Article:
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China ‘sacrificed’ equity market to sever dollar link, says GaveKal founder

China ‘sacrificed’ equity market to sever dollar link, says GaveKal founder

The dire performance of the Chinese equity market over the past three years can be explained by one giant aim: to wean the world’s second largest economy off US dollars, according to Louis-Vincent Gave, founding partner and CEO of GaveKal Research.

Speaking at Citywire’s inaugural fund selector forum in Hong Kong the Frenchman declared: ‘We here in Asia will cut the dependency link to the US dollar.’

He said China’s desire to internationalise the RMB is the single most important macro development currently unfolding but believes far too few people are paying attention to it.

With the RMB market now growing by $3-5 billion a month, Gave likened the situation to the emergence of the deutschmark in the seventies for Europe to trade in.

‘Two years ago 0% of China’s imports were settled in RMB, today 13% are settled in Chinese currency.’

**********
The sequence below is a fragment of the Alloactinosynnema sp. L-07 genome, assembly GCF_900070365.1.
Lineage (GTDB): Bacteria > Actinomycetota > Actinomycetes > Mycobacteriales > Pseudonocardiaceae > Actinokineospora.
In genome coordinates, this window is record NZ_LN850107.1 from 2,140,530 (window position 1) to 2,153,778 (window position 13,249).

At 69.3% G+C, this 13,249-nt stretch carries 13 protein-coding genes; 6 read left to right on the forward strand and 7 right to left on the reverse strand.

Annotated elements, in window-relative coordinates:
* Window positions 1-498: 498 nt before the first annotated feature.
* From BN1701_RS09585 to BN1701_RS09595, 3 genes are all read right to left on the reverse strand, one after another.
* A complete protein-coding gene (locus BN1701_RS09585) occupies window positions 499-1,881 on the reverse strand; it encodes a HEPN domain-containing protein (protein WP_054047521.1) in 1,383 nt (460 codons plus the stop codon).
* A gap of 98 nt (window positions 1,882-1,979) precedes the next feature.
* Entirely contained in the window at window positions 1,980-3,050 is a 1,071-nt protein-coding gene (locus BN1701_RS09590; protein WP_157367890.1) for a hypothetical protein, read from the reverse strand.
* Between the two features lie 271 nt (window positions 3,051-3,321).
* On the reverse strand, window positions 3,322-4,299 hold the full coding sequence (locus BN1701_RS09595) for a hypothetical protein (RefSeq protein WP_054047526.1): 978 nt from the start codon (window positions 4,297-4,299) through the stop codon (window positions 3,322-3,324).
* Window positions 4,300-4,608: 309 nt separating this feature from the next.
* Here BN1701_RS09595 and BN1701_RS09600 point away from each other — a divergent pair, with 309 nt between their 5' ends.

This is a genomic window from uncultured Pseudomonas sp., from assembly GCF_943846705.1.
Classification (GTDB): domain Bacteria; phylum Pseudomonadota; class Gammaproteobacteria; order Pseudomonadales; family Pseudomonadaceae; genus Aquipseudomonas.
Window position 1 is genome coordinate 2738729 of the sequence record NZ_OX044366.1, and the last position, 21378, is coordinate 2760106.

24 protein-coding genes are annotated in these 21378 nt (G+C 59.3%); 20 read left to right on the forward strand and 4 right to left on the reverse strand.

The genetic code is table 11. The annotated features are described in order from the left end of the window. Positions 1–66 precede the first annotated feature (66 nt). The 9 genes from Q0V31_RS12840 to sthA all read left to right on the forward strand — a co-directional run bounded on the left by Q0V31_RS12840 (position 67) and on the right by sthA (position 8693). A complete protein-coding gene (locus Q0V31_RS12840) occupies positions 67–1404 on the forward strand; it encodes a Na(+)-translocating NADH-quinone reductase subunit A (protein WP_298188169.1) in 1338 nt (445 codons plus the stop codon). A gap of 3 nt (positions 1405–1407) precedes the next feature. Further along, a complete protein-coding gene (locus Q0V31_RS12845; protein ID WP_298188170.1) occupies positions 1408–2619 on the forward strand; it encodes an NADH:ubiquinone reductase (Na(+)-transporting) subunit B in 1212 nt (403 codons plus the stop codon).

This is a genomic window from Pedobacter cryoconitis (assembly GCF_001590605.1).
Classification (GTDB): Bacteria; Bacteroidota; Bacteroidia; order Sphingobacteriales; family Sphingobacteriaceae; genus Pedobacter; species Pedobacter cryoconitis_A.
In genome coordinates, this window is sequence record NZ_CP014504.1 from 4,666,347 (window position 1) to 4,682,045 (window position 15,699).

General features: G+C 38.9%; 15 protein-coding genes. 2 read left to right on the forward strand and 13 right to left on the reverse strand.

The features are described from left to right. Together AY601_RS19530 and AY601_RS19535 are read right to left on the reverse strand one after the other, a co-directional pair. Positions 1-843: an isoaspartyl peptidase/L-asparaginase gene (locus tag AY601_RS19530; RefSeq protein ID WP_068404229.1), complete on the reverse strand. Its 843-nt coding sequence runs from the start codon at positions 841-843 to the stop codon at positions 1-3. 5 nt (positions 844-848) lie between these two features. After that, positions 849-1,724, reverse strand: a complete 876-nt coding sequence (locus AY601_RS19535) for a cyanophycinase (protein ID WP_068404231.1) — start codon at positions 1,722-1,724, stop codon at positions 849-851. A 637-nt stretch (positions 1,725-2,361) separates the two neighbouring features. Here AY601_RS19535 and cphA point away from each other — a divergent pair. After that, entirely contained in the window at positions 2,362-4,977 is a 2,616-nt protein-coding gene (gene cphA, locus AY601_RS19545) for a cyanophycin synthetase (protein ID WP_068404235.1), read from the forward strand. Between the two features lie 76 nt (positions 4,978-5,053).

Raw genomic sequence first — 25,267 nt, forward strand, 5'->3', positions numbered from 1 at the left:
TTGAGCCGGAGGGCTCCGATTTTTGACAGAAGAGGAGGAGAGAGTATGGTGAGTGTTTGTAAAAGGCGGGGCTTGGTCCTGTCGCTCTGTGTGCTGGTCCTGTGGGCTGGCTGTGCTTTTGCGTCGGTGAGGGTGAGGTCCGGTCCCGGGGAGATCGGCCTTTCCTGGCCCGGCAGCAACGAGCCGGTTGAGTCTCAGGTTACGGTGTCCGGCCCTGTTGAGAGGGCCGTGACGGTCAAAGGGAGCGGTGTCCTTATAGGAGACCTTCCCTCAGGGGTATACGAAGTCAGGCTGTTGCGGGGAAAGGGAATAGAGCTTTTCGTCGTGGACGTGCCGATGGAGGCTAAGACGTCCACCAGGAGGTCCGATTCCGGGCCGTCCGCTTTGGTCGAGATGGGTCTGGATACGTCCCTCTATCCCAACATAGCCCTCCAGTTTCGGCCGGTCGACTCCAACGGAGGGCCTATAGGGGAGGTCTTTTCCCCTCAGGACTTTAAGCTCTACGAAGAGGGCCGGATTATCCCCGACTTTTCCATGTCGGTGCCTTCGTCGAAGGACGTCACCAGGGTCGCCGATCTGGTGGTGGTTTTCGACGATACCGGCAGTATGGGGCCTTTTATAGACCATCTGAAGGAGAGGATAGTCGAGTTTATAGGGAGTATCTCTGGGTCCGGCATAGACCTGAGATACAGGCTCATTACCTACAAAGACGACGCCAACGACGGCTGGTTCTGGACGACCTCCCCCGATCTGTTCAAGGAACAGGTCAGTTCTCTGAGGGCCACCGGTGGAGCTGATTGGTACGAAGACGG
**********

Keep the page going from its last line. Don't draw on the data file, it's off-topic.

Reaching this point has however caused other parts of the economy to suffer.

‘Nobody saves in a weak currency so for the past year and a half the Chinese government has sacrificed the equity market to ensure the stability of the credit and currency markets.’

‘Selling Chinese socks for US dollars - that’s no longer where we want to be. Our future is selling telecoms to India, roads to Africa and the renminbi is helping to develop that at warp speed.’

Euro woes

Turning his attention to currency issues in Europe, Gave said the story remains a troubling one.

‘The euro was supposed to bring harmonisation but it is doing the exact opposite.’

‘Today Germany is in the same situation as China was in the mid 2000’s. Year-on-year growth is the best it’s been for thirty years but it is stuck in a monetary policy trap that is inadequate for its domestic economy and will guarantee a real estate bubble and increased labour costs.’

But for Gave, the biggest negative in Europe is ‘undeniably’ France.

‘France is entering into a very nasty recession.’

The situation, he said, would already be a lot worse if the Swiss hadn’t become forced buyers of European government bonds, allowing France to rollover five years of debt.

Despite this, Gave was positive on the ability to produce returns going forward and expressed frustration that fund managers could not see the same opportunities.

‘It’s easy to become Quasimodo and ring alarm bells all day. Rarely have we seen an equity bull market as unpopular as we have today.' 'It’s hard to find assets that lose money yet most money managers are feeling down.’

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